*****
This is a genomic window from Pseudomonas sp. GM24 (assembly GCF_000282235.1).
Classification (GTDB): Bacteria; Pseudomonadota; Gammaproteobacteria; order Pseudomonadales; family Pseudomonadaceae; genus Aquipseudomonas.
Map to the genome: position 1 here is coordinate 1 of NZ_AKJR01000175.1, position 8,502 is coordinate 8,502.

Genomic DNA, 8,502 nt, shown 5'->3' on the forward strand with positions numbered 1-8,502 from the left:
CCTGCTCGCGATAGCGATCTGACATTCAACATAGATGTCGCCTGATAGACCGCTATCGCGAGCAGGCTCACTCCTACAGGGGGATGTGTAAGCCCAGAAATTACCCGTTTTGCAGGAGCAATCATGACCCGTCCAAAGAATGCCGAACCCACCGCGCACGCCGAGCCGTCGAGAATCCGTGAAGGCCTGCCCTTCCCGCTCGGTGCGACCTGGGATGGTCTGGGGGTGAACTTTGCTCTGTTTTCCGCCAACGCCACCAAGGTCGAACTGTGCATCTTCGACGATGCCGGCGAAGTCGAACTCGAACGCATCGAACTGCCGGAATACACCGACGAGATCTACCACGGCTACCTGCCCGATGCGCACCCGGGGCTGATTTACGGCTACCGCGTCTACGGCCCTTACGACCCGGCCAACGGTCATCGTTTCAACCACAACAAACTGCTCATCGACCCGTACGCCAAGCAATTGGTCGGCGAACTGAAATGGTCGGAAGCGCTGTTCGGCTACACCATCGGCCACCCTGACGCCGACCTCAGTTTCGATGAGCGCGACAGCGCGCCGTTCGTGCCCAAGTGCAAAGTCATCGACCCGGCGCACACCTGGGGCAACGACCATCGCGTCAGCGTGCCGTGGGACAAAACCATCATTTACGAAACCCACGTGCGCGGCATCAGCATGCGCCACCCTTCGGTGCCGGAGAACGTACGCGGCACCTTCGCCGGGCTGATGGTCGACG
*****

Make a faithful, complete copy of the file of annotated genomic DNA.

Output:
This is a genomic window from Pseudomonas sp. GM24 (assembly GCF_000282235.1).
Classification (GTDB): Bacteria; Pseudomonadota; Gammaproteobacteria; order Pseudomonadales; family Pseudomonadaceae; genus Aquipseudomonas.
Map to the genome: position 1 here is coordinate 1 of NZ_AKJR01000175.1, position 8,502 is coordinate 8,502.

Genomic DNA, 8,502 nt, shown 5'->3' on the forward strand with positions numbered 1-8,502 from the left:
CCTGCTCGCGATAGCGATCTGACATTCAACATAGATGTCGCCTGATAGACCGCTATCGCGAGCAGGCTCACTCCTACAGGGGGATGTGTAAGCCCAGAAATTACCCGTTTTGCAGGAGCAATCATGACCCGTCCAAAGAATGCCGAACCCACCGCGCACGCCGAGCCGTCGAGAATCCGTGAAGGCCTGCCCTTCCCGCTCGGTGCGACCTGGGATGGTCTGGGGGTGAACTTTGCTCTGTTTTCCGCCAACGCCACCAAGGTCGAACTGTGCATCTTCGACGATGCCGGCGAAGTCGAACTCGAACGCATCGAACTGCCGGAATACACCGACGAGATCTACCACGGCTACCTGCCCGATGCGCACCCGGGGCTGATTTACGGCTACCGCGTCTACGGCCCTTACGACCCGGCCAACGGTCATCGTTTCAACCACAACAAACTGCTCATCGACCCGTACGCCAAGCAATTGGTCGGCGAACTGAAATGGTCGGAAGCGCTGTTCGGCTACACCATCGGCCACCCTGACGCCGACCTCAGTTTCGATGAGCGCGACAGCGCGCCGTTCGTGCCCAAGTGCAAAGTCATCGACCCGGCGCACACCTGGGGCAACGACCATCGCGTCAGCGTGCCGTGGGACAAAACCATCATTTACGAAACCCACGTGCGCGGCATCAGCATGCGCCACCCTTCGGTGCCGGAGAACGTACGCGGCACCTTCGCCGGGCTGATGGTCGACG